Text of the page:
What in the terrarium?!? This was my exact reaction when I was chatting to a friend of mine who mentioned she loves her sweet terrariums. The look of bewilderment on my face immediately prompted her to elaborate further and I’m so glad she did because after investigating I was able to build one all solo and now I love my little terrarium.
Firstly I’ll explain what a terrarium actually is. The word is from latin origin where ‘terra’ means earth and ‘arium’ means a place. So a place for the earth and plants to reside. Picture a miniature garden housed inside a small container like a glass bowel or jar. Something where the smurfs could happily live.
Jokes aside, beside being a pretty display they’re pretty self-sustaining, the plants technically water themselves through transpiration and condensation. Closed terrariums are full little ecosystems of their own. Warmth from the sun causes moisture to evaporate from the plants and soil, which then condenses on the cooler inside surfaces of the glass container and drips back into the plant and the circular process begins again.
Terrariums are perfect for anyone who lives in the city and is pressed for space but loves to be surrounded by green life that is low maintenance. If you are looking for a new creative outlet then building your own Terrarium is a great project to tackle. Below are simple steps to help get you started on your DYI Terrarium project.
1. Choosing your container
It goes without saying that the container will obviously need to be transparent so we are pretty much limited to glass and plastic. Im am definitely pro the glass option not only for environmental reasons but because plastic tends to offer less transparency than glass which is also prettier from an aesthetic point of view. You will also need to decide if you want an open or closed terrarium. The type of plants you opt to use will help determine this. Sun-loving plants such as succulents and cacti do well in an open container. Plants such as creeping fig and English ivy which thrive in high humidity do well in closed containers.
When considering the size of the container it really depends on where you want to place it in your home. Don’t go too small on the container as you want your plants to be happy in their own little world. As a rule of thumb a third of the container should be free and available for your plants to happily thrive. The larger the container the more creative you can be with more options of green life given the space available. Select a container with a broad opening to give you more space to manoeuvre when putting the terrarium all together, You also want to choose a container with a wide base to allow everything to sit nice and even. Here are some great containers that you can use for your DIY Terrarium project.
2. Lay the Foundation
A terrarium base is generally made up of four layers. Starting with the gravel then moss, soil and decorative layer. The first layer is basically the drainage system. The last thing you want is for your roots to sit in water and rot, a good drainage system is imperative. Small stones and pebbles or aquarium gravel can be used here. Try not to select anything that is too heavy to avoid cracking the glass container. Pea gravel is another commonly used material to create a good supporting bottom layer. Lava rock pebbles are another great option.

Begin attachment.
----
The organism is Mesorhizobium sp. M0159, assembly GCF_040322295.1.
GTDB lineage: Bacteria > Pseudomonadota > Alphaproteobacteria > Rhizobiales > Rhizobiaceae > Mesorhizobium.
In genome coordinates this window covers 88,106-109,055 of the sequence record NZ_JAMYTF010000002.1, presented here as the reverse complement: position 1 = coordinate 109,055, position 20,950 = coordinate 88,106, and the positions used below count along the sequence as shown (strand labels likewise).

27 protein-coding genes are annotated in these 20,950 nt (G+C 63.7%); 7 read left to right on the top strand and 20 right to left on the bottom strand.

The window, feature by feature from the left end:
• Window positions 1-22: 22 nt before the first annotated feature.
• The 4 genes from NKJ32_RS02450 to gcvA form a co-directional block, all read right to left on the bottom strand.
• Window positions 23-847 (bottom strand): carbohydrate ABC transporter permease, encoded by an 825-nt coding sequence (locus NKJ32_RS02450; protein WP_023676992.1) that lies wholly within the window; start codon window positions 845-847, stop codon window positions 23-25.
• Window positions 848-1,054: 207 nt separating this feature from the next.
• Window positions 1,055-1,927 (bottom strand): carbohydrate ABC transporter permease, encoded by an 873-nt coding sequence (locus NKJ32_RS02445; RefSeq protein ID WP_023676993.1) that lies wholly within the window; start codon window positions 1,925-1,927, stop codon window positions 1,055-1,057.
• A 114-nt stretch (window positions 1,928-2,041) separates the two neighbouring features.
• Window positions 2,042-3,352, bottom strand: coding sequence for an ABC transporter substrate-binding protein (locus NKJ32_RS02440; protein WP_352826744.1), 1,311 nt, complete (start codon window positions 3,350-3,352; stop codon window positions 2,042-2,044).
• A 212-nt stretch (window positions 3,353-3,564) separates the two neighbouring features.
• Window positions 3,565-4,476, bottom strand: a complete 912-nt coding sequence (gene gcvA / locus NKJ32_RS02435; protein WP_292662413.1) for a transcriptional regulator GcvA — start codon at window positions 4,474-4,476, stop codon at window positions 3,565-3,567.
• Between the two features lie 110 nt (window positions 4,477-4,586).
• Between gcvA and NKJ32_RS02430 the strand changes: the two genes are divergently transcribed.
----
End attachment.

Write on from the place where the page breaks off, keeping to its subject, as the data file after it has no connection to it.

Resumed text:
You will want to separate your drainage layer from the top layer or soil so that it doesn’t get clogged up. Moss is a good option here but the layer needs to be pretty thick. If you don’t the look it creates another great alternative is to use a mesh layer which does a great job and is also extremely discrete.
The potting soil you choose will largely depend on the plants you select. Peat moss or houseplant soil generally works well with most plants. Miracle-Gro is a popular choice.
If you are using succulents then consider using a soil that offers good aeration and drainage. You can buy pre-mixed soil for succulents such as this one which will take the guesswork out of you having to figure out the perfect balance of minerals for your precious plants.
Enter the personality of your Terrarium, the plants. Here you can play around with colour and really think about the feeling you want your terrarium to evoke. You can create a mystical forest or more of an adventure ground.You will want to do a bit of research to ensure that your plant can survive and thrive happily in you terrarium. Below are a few suggestions.
- Creeping fig
- Tillandsia (best for open air terrariums)
- Button Ferns (Pallaea Rotundifolia)
- Jade Plant (Crassula Ovata) – fun fact, considered a good luck plant.
- Peperomia (Peperomia Pellucida)
Besides the plants you can place some tiny figures with rocks and create a mini movie scene. Terrariums can be a great project to do alongside with kids. The creative possibilities are endless. If you want to explore more plant life then read my article on apartment gardening tips here.